15 March 2021

An Ode to the Euro Classics

A fond farewell to a series of classics

Please read this message from our Head of Studio, Steve Kimball, for an update on the Euro Classics line.

I have a confession to make. I love Eurogames, and frankly I always have. And what’s not to like? Euros like Ra, Samurai, and Through the Desert are easy to teach, have simple setup/teardown, are incredibly approachable to introduce to non-gamers, and of course feature short(-ish) playtimes. In essence, their design elegance made Euros hit the table more often than any of my thematic dice-chuckers. Simply having an evocative setting alone wasn’t compelling enough for me. What really attracted me to Euros—and kept me coming back—were clever mechanics and engaging gameplay. Suffice to say, I was a huge fan.

One such game that had made a lasting impression on me was Princes of Florence. I played that gem of a design for the first time during my personal gaming resurgence in 2007. Back then, it was ranked as the #9 game of all time (amazing what a difference 50,000 games in 15 years has on the communal perception of GOAT…but I digress). Princes is a solid auction game, combining just enough interwoven parts to maximize both strategic depth and replayability. It also first mainstreamed the Tetris-esque piece-puzzling before the word “polyomino” had found its way into BGG’s everyday lexicon. Thanks to an epic final scoring that had each subsequent hat-wearing Florentine marker leap-frogging the previous leader by a single point, to this day Princes still holds a firm spot as one of my all-time favorite gaming memories. Talk about a climatic “photo finish”! For those who claim that tension and drama are absent from Euros, then I contend that you have had a poor sampling!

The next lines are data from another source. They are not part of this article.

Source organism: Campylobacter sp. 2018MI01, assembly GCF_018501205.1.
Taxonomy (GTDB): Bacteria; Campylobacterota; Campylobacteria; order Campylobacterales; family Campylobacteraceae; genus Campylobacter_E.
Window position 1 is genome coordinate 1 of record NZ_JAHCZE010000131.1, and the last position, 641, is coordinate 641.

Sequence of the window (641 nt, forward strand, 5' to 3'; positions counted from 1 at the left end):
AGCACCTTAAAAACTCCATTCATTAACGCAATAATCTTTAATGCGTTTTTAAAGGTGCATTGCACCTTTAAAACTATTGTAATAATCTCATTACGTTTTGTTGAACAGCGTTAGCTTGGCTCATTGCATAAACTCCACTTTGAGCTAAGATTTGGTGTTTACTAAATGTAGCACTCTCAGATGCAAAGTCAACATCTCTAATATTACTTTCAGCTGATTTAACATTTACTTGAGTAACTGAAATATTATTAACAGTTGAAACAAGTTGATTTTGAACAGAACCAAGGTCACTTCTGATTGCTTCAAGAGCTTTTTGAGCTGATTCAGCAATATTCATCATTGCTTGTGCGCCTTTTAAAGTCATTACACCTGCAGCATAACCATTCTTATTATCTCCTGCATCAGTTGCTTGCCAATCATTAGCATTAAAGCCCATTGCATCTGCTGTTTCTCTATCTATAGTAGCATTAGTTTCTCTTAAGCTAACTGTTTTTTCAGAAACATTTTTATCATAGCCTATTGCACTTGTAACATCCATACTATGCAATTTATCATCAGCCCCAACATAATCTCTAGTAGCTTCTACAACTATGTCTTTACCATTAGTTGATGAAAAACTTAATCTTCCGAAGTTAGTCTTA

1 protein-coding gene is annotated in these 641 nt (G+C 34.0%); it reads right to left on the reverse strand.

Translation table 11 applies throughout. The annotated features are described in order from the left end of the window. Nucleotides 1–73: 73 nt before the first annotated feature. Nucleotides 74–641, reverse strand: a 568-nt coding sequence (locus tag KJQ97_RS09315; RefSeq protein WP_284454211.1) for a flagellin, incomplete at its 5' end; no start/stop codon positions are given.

FFG Publishes Euros?

Now, don’t get me wrong; I too enjoy an excellent narrative-based game for pushing the boundaries of what interactive fiction can be and the unique experience it provides. It’s just that, when I joined FFG in June 2010, I was among a select few who truly appreciated both a thematically immersive title and Euro-y goodness.